Coping With Anxiety
Description: In this episode, Melissa and Maribeth (from ADD Professionals) offer strategies for coping with anxiety.
The ADD brain is unique. Often times ADDers also have a significant level of anxiety in our daily lives. One employee that I work with compared the anxiety with ADHD to desks in an office. “It’s like the guy without ADD and anxiety has a rubber topped desk that is on four level legs. What they put on the desk stays there. Nothing ever falls off. They are always in control and never look stupid. My desk has a Teflon top and is on uneven legs. Everything is always sliding off!!! I’m constantly trying to keep it together WHILE I try to work, and I constantly feel out of control, embarrassed and anxious!”
So let’s talk about anxiety.
Everyone experiences anxiety from time to time. However, it can be a problem if it gets in the way of your daily function, or of your personal relationships. People with anxiety make great accountants, organizers, project managers – anything that takes attention to detail and deadlines. But sometimes it can become overwhelming! That is the time to seek professional help, because there is so much help and hope for the anxious brain.
The anxious brain is just another unique type of brain where certain parts, like the amygdala (the part of the brain that senses threat) over reacts or won’t calm down as fast as it should. However it can be made to work for you rather than against you.
Anxiety is a physical sense of fear caused by a threatening thought. It can feel like a nervous stomach, shaking, sweating, tunnel vision, tingling in the extremities, etc. Anxiety can take many forms:
Generalized Anxiety: This is just lots of worrying, negative thinking and a sense of fear much of the time – an underlying theme of every day. It can be exhausting!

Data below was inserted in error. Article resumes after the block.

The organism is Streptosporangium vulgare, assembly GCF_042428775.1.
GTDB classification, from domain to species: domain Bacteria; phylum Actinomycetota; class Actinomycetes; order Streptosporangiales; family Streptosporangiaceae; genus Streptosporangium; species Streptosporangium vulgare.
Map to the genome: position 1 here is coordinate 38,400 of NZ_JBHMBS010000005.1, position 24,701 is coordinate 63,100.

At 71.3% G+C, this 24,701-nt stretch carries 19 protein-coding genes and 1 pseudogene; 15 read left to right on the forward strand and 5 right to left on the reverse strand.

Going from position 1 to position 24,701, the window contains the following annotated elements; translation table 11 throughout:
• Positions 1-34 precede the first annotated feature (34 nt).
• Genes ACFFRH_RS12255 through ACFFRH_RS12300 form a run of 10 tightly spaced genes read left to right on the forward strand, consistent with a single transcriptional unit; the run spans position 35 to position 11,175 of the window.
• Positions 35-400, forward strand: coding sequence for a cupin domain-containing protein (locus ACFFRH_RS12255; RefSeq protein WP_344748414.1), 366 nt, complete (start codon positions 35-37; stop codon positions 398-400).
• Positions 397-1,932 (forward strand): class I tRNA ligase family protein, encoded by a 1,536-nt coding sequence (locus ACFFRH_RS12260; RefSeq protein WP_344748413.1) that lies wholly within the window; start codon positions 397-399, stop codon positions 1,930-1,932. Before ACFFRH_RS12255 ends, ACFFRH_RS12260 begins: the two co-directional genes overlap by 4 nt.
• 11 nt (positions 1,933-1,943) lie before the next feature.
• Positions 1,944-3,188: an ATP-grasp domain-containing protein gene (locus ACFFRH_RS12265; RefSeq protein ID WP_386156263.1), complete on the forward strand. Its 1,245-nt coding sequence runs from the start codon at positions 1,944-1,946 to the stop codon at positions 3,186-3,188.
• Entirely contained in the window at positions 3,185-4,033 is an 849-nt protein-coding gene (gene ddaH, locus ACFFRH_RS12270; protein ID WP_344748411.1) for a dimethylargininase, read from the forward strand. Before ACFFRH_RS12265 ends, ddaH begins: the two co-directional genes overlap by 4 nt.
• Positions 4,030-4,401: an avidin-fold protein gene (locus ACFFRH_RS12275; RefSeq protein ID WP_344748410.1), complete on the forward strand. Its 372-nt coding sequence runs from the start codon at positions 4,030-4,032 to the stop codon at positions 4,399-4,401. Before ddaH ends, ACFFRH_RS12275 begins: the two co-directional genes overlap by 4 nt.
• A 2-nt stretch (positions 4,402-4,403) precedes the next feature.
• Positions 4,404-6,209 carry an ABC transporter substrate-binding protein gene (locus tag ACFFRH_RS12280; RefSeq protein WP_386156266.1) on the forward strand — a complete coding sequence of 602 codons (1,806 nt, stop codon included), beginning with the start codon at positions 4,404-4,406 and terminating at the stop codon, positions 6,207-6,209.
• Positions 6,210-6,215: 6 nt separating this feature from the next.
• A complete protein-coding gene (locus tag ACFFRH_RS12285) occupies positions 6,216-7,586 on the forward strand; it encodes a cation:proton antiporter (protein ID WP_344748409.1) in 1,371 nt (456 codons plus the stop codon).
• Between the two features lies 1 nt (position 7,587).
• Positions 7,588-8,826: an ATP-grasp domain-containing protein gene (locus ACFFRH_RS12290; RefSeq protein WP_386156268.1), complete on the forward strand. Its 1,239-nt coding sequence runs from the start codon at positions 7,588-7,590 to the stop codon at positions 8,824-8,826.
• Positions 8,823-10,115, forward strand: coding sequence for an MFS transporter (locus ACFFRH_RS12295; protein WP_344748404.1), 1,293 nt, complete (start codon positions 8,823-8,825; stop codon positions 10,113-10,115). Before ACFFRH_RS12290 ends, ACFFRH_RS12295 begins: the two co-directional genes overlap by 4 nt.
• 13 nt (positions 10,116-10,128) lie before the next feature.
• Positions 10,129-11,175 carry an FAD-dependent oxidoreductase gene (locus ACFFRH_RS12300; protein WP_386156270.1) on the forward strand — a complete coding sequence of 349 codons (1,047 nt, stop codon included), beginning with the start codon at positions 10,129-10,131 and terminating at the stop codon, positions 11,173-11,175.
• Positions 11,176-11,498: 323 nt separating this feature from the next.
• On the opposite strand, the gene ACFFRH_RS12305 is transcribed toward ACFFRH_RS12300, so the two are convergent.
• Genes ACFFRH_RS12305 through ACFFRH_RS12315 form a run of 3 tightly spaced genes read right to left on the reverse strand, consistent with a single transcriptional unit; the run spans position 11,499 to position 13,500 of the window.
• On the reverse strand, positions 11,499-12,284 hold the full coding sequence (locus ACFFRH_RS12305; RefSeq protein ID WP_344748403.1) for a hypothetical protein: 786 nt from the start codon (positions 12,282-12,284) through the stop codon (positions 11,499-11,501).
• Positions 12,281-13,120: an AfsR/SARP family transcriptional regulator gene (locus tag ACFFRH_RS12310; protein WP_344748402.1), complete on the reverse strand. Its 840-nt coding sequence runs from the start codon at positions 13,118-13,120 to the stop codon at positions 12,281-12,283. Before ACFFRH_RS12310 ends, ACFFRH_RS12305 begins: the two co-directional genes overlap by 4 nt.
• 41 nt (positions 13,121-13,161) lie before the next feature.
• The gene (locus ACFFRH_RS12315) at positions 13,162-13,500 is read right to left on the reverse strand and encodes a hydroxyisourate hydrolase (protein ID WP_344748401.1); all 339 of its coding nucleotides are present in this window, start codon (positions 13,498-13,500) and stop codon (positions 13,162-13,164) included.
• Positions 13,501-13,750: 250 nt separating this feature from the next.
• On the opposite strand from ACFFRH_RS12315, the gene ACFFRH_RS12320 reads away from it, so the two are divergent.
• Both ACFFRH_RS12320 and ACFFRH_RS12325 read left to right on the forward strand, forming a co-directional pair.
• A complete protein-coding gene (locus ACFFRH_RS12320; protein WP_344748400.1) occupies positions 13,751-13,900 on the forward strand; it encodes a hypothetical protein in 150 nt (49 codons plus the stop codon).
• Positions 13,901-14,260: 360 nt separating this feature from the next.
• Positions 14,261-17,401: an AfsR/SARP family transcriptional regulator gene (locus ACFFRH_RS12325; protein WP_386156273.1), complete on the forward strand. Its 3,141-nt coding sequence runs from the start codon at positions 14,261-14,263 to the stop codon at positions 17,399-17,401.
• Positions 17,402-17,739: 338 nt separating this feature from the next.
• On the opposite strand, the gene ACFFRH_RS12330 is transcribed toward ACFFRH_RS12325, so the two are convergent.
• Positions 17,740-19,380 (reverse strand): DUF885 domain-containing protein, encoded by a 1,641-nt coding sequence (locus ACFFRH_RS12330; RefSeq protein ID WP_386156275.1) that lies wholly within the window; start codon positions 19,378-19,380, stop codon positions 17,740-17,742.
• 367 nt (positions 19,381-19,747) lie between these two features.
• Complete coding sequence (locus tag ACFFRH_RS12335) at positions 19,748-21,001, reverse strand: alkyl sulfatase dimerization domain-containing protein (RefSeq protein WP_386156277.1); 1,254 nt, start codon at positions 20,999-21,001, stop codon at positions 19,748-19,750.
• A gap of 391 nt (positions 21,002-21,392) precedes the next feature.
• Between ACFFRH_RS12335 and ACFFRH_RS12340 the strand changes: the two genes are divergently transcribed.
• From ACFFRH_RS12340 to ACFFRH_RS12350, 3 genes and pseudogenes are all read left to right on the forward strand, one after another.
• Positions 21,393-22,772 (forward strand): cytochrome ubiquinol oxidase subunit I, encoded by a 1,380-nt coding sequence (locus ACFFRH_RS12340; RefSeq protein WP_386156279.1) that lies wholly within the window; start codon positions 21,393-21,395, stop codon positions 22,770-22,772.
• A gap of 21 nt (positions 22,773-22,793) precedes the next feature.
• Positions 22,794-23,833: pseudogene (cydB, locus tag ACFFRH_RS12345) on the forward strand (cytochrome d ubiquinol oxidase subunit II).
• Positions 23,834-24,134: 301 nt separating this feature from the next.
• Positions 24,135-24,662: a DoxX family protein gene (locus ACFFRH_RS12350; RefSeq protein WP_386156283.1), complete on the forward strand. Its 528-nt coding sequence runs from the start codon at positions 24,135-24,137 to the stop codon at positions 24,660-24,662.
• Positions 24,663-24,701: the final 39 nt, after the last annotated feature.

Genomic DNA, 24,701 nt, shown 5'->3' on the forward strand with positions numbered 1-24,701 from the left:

Panic Attacks: These happen when generalized anxiety becomes extreme. Panic attacks are short periods of time when your body gets really upset and you feel very afraid.
Phobia: This is when you are intensely afraid of a certain thing or situation, such as spiders, heights or small places.
Obsessions and Compulsions: Obsessions are thoughts and compulsions are actions done to relieve the compulsive thought. These could be about things like order, counting, symmetry etc.
Post Traumatic Stress: After a traumatic experience you keep having panic attacks for seemingly no reason.
Eating Disorder: When food becomes something you control to calm your worries.
Luckily, there is a great, two pronged approach to dealing with anxiety.
1) Calm your body down. Anxiety is first and foremost a BODY thing. That amygdala goes off and our heart races, we breathe fast and the logical part of our brain shuts down. So, the first step is to learn to calm our body down – so our brain shows up again!
This can be done with exercise, relaxation, meditation, prayer or breathing techniques. They really work! If this is not enough, however, there are wonderful medications today to help you turn down the “rev” in your brain. Contact your primary care physician for this.
2) Tell yourself the truth. 95% of what we worry about does not happen. 80% of what we think every day is negative! Give yourself a break! Once you’ve relaxed and that logical brain is back, tell yourself the truth. The truth is never as bad as our anxious brains catastrophize it is!
Remember: Think it! Say i! Do it! That will help you focus on what is true, and grow it in your brain.
You know, stuff happens and life is not fair. Anxiety is a reality in our world. But instead of worrying, then worrying about the worry, and then worrying that you are worrying about the worry - - -ACH! Try these two tips. The anxiety will not go away completely, but these tips will prevent it from getting in your way.